6. Kinda my point: I'd like to be able to build an army of more smaller units armed with lower-ranked officers, esp since in hard (MG) mode ... that's pretty much what I've got, since the spoils of war are so reduced. Rather than fighting with what I have, I'm obliged to buy a lot of weapons. In the early stages I often have a substantial total number of weapons, but they're of different types. InTheRealWorld : If I have only a few of different types of weapons, then I'm going to build multiple units of the appropriate size. Wouldn't you? The current AO structure makes that difficult, since it proliferates divisions before extends the number of units in the division. It says, "You can only have 4 brigades in a division. Got enough guns & men to arm 7 weaker brigades? Tough luck." Heck, ugcw even allows me to build tiny 500-man infantry brigades. It seems silly for a commander to say, "Well, we've got the men and guns to form a couple of more weak brigades to help fight this next important battle, but ... y'know ... policy." I can understand implementing some constraints so that things don't get unmanageable, but the current system penalizes through awkward rules. Ugcw has it sorta right when it acknowledges that officers can't really command more men than a certain threshold. Therefore, it follows that - If a divisional commander can handle 4500 infantry and 20 artillery - then it doesn't really matter that much how those units are configured: 1 bde of 4500 infantry and 1 bde of 20 artillery ... or 5 bdes of 900 infantry and 2 batteries of 10 artillery. In certain battle situations, a wise commander might reasonably choose to have more smaller units (That is one of the tactical advantages of detached skirmishers) I realize that some of these issues may be baked into the legacy ugcw game, but I believe they would add a lot of playablility.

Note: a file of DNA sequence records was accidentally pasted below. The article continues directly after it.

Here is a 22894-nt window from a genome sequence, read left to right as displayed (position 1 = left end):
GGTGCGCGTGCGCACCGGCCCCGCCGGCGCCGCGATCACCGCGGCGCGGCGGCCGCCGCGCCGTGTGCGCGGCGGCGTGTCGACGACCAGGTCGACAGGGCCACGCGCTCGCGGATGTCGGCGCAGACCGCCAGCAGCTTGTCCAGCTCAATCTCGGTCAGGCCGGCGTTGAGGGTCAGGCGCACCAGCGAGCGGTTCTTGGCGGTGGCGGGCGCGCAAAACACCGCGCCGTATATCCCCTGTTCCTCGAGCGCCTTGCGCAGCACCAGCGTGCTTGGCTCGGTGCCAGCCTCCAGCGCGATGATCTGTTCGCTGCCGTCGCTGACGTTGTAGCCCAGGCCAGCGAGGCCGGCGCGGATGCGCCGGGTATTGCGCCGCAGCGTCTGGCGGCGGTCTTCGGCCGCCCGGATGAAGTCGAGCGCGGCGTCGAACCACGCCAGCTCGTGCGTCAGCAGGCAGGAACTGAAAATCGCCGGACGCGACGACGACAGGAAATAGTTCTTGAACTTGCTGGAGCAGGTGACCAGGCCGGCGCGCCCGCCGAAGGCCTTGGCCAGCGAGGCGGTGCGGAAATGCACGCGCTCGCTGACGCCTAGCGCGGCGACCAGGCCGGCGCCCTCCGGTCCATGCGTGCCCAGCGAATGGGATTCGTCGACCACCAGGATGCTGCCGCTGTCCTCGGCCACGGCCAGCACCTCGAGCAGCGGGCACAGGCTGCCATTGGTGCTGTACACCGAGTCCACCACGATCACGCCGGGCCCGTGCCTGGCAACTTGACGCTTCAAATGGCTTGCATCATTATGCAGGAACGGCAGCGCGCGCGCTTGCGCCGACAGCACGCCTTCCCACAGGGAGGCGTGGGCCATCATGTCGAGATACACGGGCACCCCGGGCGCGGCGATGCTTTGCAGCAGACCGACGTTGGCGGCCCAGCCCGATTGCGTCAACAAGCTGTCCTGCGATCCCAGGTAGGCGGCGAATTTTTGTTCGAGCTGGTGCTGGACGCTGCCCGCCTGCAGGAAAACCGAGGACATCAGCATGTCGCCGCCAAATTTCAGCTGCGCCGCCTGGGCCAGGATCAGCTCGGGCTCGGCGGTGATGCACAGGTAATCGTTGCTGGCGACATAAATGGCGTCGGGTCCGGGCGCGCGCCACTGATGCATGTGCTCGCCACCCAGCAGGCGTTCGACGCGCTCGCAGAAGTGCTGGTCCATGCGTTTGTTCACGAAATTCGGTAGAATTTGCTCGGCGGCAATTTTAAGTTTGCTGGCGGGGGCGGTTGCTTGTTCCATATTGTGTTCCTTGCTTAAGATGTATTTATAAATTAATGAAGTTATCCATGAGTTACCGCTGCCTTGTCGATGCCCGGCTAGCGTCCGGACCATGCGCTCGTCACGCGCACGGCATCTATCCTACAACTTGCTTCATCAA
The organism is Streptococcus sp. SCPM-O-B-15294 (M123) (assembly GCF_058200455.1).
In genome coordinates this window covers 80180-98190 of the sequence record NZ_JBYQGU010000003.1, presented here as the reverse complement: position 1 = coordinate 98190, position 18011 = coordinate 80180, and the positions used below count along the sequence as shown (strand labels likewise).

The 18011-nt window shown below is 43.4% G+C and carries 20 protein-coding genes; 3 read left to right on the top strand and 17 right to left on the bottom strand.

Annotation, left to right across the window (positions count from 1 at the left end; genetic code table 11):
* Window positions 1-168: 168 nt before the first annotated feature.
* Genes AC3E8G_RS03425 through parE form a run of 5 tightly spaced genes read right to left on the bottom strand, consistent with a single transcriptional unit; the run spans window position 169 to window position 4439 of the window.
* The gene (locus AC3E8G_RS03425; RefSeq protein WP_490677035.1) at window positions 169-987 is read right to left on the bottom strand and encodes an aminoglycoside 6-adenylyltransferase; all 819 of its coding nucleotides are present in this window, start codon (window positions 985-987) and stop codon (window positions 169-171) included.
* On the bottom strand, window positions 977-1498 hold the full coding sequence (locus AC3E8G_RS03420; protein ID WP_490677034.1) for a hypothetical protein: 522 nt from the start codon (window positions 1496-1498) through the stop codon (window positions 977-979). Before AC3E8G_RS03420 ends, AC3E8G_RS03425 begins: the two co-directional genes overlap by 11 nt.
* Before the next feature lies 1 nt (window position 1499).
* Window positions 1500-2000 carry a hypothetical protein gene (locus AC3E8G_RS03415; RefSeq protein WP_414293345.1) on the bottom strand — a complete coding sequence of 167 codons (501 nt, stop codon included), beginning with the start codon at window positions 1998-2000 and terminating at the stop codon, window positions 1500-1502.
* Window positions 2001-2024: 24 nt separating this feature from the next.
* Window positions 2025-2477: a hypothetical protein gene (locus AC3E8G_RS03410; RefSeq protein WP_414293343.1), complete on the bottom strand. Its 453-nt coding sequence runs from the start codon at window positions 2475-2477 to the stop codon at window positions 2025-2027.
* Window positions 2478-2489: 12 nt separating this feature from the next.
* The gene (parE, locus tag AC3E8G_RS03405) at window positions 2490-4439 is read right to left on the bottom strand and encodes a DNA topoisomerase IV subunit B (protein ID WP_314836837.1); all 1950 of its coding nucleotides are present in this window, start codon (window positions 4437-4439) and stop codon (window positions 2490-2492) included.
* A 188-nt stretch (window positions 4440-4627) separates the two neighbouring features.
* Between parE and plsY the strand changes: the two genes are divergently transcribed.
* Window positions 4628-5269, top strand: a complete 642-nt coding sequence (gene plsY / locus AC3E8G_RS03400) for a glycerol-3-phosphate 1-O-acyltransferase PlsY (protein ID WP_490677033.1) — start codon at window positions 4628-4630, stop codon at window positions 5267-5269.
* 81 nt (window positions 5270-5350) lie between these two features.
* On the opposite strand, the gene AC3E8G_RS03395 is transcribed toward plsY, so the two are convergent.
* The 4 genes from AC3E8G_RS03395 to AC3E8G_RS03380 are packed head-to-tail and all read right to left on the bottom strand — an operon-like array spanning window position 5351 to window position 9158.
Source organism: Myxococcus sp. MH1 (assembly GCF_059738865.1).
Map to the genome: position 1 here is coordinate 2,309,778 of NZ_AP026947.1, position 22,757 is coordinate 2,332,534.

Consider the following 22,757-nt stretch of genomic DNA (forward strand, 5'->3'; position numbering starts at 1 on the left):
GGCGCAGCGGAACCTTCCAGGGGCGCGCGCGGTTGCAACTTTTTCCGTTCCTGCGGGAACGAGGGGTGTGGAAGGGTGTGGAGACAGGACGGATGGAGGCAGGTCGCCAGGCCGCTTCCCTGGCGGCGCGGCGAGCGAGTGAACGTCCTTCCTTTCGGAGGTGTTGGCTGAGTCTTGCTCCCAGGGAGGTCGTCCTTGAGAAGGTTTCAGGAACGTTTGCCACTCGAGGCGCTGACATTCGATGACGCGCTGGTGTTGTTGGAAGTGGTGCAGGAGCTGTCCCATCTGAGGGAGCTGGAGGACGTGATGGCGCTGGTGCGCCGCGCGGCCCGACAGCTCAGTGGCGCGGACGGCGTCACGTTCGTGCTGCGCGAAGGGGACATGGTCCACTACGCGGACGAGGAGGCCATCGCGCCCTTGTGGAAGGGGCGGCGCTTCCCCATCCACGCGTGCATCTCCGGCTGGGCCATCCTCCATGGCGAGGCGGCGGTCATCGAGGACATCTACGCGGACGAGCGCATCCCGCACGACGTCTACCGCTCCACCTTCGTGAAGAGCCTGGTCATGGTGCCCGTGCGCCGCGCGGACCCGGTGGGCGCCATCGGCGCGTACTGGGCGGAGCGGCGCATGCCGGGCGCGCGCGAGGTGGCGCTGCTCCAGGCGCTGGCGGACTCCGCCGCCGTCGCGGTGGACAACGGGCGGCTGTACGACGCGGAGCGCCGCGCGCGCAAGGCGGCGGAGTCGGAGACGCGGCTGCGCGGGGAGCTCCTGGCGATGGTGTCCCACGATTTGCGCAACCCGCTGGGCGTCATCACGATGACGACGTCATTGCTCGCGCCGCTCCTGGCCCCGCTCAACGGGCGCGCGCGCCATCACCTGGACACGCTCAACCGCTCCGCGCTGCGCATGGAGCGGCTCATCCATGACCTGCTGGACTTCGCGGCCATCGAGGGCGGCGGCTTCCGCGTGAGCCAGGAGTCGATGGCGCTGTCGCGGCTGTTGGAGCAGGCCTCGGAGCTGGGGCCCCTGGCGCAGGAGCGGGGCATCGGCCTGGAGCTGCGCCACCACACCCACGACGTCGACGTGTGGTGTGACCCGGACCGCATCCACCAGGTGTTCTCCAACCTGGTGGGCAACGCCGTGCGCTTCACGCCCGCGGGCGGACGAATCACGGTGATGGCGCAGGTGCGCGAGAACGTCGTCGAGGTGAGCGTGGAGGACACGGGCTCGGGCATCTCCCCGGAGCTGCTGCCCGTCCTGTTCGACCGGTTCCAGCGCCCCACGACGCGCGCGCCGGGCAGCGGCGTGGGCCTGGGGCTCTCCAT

7. Always interesting to log in and observe comments. Here're mine: Am pretty much done with Medium Level (BG) now and am working on Hard Level (MG). By the way: Does anyone actually use Easy Level for any length of time? It would be nice to have a game structure which allows for even more variety in in the challenges. Newest mod improves the tooManyColonels/noBrigadiers problem. Many Thanks. Shuffling commanders to gain an additional star is now a de facto exercise (and it works) but it's still gaming-the-rule rather than playing-the-game. Hope you can also accommodate 'the value of consistency' in retaining a beloved&trusted commander ... Speaking of which: The fascination with armies consisting primarily of hi-octane Rangers/Sharpshooters and highly powered artillery like Whitworths is proving to be a real counter-historical un-balance. Guess it works for many players, tho I personally prefer a little more historically-valid play, and hope to see ugcw accommodate that, as well. Actual 'detached' Skirmishers fulfill some of that harassment/flanking/mobility role, as does wise use of Cavalry. Speaking to Anthropoid's question about optimal number of battery guns: Does cannon fire (and/or rifle fire) from multiple directions/sources have an increased demoralization effect? (i.e. "Fire from three 6-gun batteries demoralizes more than fire from one 24-gun battery.") Seems to me that the effect would be more than just the number of guns. In a sort-of-related vein: I currently must invest most of my Government perks in growing my army Organization at the beginning of the game, so that I can have enough units to fight the early battles (when my army is still tiny). Specifically: As the CSA, I want to be at ArmyOrg:3 for 1st Bull Run (5 brigades) and prefer to be at ArmyOrg:6 (24 - or at the very least 18 Brigades) for Shiloh. I appreciate that developing an army is a critical challenge in the early days, but the ArmyOrg parameters seem a little arbitrary and skewed: i.e. Technically, I can build a 4500-man Brigade which is as large as many historical Divisions, but that unit size is also far beyond what most early commanders can handle. What are the practical (battle) implications for brigade officer whose unit is "too large" for his abilities? If I can place a brigade officer in command of a unit that is 'too large', then why not allow a divisional officer to command 'too many' brigades? For example: a division at ArmyOrg: Level3 might be allowed to have 8 very small brigades. Such a division could have no more troops than a "legal" division that has only 5 brigades, but it would be affordable. The value: In early days (with fewer resources), I can build an army of small units with minor officers and 'grow' them in size and rank over the course of several battles. I often don't have enough weapons or ranked officers to build substantial brigades without bankrupting my treasury . The current AmyOrg structure arbitrarily limits me to a small number of units - even tho it allows me to make those individual units unrealistically large. Net/Net: The ArmyOrg aspect of ugcw is kind of a pain. Wikipedia: " Union brigades averaged 1,000 to 1,500 men, while on the Confederate side they averaged 1,500 to 1,800... Divisions were formed of two or more brigades. Union divisions contained 2,500 to 4,000 men, while the Confederate division was somewhat larger, containing 5,000 to 6,000 men... The strength of a Union corps averaged 9,000 to 12,000 officers and men, those of Confederate armies might average 20,000." By all evidence, artillery batteries tended to be quite small (4-6 guns), as compared to the scale allowed in ugcw. It is worth noting that - historically - the Union Army tended to organize itself into a larger number of weaker units, whereas the CSA tended to have fewer-but-stronger units. I don't propose that ugcw become unrealistically constrained - but a more historically accurate game might also be engineered-to-be-fun. Funds, ammo and weapons are adequately addressed in ugcw, but not the essential issue of transport - specifically horses. I don't want to get into the tall weeds here, but I think you get my drift: Horses are an essential war commodity, as well as funds, weapons, and ammo. " Late in the war, and lacking horses and mules, generals on both sides were known to say that it was easier to replace a soldier than a horse. providing and caring for the equines... At the start of the Civil War, the Northern states held approximately 3.4 million horses, while there were 1.7 million in the Confederate states. The border states of Missouri and Kentucky had an additional 800,000 horses. In addition, there were 100,000 mules in the North, 800,000 in the seceding states and 200,000 in Kentucky and Missouri." Horses are necessary for Cavalry, Supply, and - specifically - the ability to create Horse Artillery. In that sense, creating Horse Artillery (and even Cavalry units) should be a function of available equine resources. I realize that this might be kind of a redesign bitch, but it's relevant - and I believe it would be valuable to accommodate it. Net/net: "horse artillery" is not a perk in and of itself, it's a function of resource (can't build horse artillery if you don't have horses). Value-added: You might gain horse resource as a result of a successful battle, occupying territory, or as a Government perk. Thanks again for the updates & improvements.